Table 2

Comparison of TDMA and CSMA/CA functionalities

Function

TDMA

CSMA/CA

Power consumption

Low

High

Bandwidth utilization

Maximum

Low

Preferred Traffic level

High

Low

Dynamic network

Average

Good

Effect of packet failure

Latency

Low

Synchronization

Essential

N/A

Taxonomy of MAC protocols for WBANs

In this section, MAC protocols for WBANs have been investigated on the basis of the taxonomy presented in Fig. 8. In this taxonomy, MAC protocol designs are classified in two levels. The first level of classification contains seven categorizes of MAC protocol designs which is based on MA schemes. The second level of classification is further divided into one, two and three sub-categories which are based on the specific slot allocation approach followed in the category. Each of the MAC protocols studied under taxonomy are investigated considering Superframe structure, MA schemes, classification of the patient’s data, slot allocation process based on the classification of data and their impact on performance parameters such as data reliability, delay, throughput, collision and energy consumption.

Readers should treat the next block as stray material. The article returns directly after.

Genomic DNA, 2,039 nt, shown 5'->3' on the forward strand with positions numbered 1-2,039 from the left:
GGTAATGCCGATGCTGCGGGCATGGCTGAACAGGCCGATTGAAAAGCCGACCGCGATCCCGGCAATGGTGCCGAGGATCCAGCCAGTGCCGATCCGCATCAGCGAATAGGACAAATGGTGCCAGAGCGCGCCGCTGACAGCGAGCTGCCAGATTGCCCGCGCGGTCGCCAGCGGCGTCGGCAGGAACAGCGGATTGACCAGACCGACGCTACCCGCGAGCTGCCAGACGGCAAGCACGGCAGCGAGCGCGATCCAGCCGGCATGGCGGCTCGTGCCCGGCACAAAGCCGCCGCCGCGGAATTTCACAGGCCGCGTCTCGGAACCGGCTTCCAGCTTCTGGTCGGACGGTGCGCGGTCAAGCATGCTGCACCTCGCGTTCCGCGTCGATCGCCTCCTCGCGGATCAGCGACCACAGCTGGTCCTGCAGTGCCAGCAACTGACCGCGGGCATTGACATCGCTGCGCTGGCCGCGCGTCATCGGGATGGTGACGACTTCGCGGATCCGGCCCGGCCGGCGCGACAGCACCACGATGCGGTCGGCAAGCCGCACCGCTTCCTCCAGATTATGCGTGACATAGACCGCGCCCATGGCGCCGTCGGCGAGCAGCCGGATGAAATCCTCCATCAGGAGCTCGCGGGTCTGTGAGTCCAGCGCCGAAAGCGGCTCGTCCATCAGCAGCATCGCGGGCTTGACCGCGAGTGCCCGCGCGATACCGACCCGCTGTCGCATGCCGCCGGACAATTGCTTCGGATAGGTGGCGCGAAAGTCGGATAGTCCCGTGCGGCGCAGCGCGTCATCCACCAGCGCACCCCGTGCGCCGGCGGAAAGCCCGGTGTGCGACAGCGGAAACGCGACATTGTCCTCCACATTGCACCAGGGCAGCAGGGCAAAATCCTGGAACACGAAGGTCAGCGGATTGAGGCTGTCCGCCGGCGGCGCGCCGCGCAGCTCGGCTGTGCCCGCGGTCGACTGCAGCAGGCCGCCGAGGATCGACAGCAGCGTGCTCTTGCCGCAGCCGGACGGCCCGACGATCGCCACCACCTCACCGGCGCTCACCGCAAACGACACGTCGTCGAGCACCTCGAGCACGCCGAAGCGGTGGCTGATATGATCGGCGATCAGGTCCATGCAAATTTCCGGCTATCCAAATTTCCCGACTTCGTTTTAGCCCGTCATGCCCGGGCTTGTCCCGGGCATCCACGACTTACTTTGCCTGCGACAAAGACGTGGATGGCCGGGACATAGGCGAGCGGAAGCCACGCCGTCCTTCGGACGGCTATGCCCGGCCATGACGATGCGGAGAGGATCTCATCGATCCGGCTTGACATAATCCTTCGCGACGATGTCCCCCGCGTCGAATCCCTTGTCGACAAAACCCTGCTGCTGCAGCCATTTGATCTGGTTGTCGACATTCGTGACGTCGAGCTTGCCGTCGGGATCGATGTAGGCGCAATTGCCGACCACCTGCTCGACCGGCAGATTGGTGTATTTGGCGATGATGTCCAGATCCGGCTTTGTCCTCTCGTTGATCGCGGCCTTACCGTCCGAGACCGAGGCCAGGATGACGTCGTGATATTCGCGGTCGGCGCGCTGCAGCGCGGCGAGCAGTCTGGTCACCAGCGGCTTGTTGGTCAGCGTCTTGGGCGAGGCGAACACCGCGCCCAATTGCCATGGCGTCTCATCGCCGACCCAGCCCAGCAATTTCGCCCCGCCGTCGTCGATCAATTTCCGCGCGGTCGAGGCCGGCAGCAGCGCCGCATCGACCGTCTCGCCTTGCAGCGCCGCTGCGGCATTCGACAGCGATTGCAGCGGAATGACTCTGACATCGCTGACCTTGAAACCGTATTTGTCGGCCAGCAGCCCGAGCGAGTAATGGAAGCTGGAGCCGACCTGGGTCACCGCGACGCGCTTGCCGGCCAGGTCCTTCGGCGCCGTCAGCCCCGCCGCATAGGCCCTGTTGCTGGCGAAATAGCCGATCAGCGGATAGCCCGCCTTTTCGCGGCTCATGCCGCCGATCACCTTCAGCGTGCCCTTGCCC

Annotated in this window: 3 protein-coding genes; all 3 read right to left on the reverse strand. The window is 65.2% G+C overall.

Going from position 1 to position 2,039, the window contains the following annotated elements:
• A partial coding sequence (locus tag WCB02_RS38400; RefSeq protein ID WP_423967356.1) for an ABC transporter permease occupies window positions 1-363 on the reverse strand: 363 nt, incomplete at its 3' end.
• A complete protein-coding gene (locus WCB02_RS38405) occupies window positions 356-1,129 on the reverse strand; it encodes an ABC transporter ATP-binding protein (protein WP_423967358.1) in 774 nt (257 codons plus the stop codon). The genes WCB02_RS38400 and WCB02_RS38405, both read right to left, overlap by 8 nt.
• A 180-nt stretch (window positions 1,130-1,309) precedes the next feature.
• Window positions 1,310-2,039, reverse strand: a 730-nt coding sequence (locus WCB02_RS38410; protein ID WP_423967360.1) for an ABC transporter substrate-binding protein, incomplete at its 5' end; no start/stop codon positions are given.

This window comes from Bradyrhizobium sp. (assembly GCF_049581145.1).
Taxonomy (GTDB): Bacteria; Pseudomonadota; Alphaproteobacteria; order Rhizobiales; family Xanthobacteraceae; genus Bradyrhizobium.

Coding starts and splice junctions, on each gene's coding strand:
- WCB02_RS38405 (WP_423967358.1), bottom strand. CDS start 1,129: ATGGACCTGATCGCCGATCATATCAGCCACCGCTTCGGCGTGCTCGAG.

Fig. 8

Taxonomy of MAC protocols for WBANs

TDMA based MAC protocols

The TDMA based MAC protocols are divided into predefined and predefined with prediction based slot allocation to a patient’s data. Each BMS waits for transmitting data in the predefined time slot. During the wait period, a BMS drops data and consumes a higher energy which degrades the performance of MAC protocol. The predefined slot allocation process is not acceptable for emergency data in terms of the lower data reliability with a higher delay. Lots of research contributions have been made to resolve the addressed problems and are discussed different MAC protocols in the followings.